But as Paulson testified this week, the punitive terms had a purpose. The outstanding value of the derivatives held by AIG could have brought much of the financial system down with it. The point of the bailout wasn’t to benefit AIG’s shareholders; it was to save the American financial system and prevent the insolvency of the nation’s major banks.

AIG was in the business of underwriting vast amounts of global insurance policies. In the few years before 2008, a small division of the company—focused on buying and selling credit default swaps and other derivatives based on mortgage securities—took on massive levels of leverage and muscled into the turf of the investment banks. When the swaps and derivatives that it held plummeted in value in 2008 amid the pop of the housing bubble and the distress of both Bear Stearns and Lehman Brothers, AIG had to mark down those assets, resulting in massive losses on paper.

At no point, however, was AIG’s core business in distress, insofar as its global insurance business had little relation to the financial trading unit and represented the overwhelming majority of its transactions and sales; still, the losses on those derivatives were enough to make the entire company insolvent. And if AIG had collapsed, what had been a banking and financial crisis centered on Wall Street could well have metastasized in a freezing of the global insurance market and a meltdown that no government could have contained.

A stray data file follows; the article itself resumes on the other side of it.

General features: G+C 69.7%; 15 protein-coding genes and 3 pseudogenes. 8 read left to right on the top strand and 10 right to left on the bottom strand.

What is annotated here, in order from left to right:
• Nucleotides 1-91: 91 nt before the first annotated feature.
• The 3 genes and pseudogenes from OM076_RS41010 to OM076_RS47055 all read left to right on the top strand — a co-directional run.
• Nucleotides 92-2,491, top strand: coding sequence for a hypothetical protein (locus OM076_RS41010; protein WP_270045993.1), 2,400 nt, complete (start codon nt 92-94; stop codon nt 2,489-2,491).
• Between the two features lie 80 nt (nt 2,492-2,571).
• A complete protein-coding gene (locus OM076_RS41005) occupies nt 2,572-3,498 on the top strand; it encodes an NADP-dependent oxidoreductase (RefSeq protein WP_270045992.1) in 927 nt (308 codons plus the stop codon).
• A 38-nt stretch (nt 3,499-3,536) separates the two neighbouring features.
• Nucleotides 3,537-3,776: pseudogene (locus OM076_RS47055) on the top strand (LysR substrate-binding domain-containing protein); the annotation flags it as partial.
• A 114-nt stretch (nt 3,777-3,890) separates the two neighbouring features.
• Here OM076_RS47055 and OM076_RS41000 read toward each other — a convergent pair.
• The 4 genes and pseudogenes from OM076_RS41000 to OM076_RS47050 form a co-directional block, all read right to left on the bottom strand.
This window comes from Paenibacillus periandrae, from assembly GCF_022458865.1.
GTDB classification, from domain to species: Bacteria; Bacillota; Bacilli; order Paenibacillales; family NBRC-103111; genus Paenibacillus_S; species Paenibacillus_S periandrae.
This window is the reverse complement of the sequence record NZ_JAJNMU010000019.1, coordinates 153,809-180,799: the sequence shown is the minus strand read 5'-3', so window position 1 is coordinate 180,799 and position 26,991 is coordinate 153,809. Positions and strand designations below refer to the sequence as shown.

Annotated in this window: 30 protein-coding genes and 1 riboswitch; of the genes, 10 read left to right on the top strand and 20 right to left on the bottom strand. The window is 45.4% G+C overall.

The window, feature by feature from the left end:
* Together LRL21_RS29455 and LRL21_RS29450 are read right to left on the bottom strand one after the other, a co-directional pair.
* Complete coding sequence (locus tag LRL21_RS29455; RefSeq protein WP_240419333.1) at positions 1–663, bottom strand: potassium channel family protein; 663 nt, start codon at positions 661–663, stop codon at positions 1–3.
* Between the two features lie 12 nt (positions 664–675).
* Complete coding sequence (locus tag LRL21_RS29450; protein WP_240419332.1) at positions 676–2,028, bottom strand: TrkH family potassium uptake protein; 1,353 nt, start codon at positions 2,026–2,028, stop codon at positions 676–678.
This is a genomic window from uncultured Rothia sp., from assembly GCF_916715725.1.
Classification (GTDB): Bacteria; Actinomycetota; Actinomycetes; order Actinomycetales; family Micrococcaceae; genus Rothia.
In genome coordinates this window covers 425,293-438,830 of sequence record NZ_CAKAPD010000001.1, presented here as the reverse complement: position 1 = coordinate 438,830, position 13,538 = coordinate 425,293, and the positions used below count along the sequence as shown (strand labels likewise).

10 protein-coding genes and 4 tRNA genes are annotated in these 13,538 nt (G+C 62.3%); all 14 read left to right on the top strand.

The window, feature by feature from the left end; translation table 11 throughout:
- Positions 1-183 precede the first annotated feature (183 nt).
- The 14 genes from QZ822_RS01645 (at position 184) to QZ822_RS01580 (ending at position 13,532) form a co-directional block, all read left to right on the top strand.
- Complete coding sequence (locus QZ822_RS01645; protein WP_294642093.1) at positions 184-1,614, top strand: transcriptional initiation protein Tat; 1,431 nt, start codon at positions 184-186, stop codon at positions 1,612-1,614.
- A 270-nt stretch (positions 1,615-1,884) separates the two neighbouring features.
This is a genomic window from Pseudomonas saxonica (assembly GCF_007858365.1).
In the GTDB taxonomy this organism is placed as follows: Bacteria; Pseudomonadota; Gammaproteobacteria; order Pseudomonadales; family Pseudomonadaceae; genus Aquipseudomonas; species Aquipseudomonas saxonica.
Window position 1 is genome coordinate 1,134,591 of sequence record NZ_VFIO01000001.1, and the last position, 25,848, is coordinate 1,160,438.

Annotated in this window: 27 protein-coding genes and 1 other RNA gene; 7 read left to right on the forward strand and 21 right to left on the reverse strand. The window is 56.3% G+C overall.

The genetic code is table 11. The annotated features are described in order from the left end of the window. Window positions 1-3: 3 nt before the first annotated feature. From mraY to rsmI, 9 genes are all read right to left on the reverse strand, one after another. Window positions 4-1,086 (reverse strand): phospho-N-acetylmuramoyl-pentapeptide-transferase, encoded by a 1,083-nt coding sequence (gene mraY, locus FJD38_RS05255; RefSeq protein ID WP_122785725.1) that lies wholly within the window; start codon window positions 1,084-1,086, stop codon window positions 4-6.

Hence the bailout, which stabilized AIG as a key player in the insurance market and, in time, stabilized the company in its current position as a substantial albeit diminished actor. A new CEO and an overhauled board have slowly transformed the company into a sober entity no longer in Greenberg’s imperious shadow. Recognizing that a government bailout and temporary ownership was all that stood between the company and the abyss, AIG ran a series of ads in late 2012 saying “Thank you, America.” If he had a modicum of perspective, Greenberg would do the same.

The bailout was messy, of course. AIG was forced to sell productive arms of its business in order to pay back the government and return to independence. Shareholders lost lots of money. On the flip side, the bailout caused widespread public outcry that the government was rescuing financial companies while millions of Americans lost jobs and homes. As for Greenberg’s charge that the Wall Street investment firms other than Lehman and Bear not only escaped penalty but somehow got the government to make them whole—well, that may have the most merit of any of his complaints. But the fact that Goldman et al may have achieved favored status does not mean that AIG shareholders got ripped off. The American taxpayer, maybe. But not AIG.

Greenberg is likely to lose his case, and for good reason. Perhaps he hopes the trial will shine an unwelcome light on the investment banks, which always had a cachet and political influence that he envied and resented. But as with all dysfunctional families, the fact that his distant cousins managed to warp the system to their advantage does not entitle him to $40 billion of payback. That he now demands such “justice” goes a long way to explaining why the company he helped shape ended up nearly collapsing under the weight of its own overreach.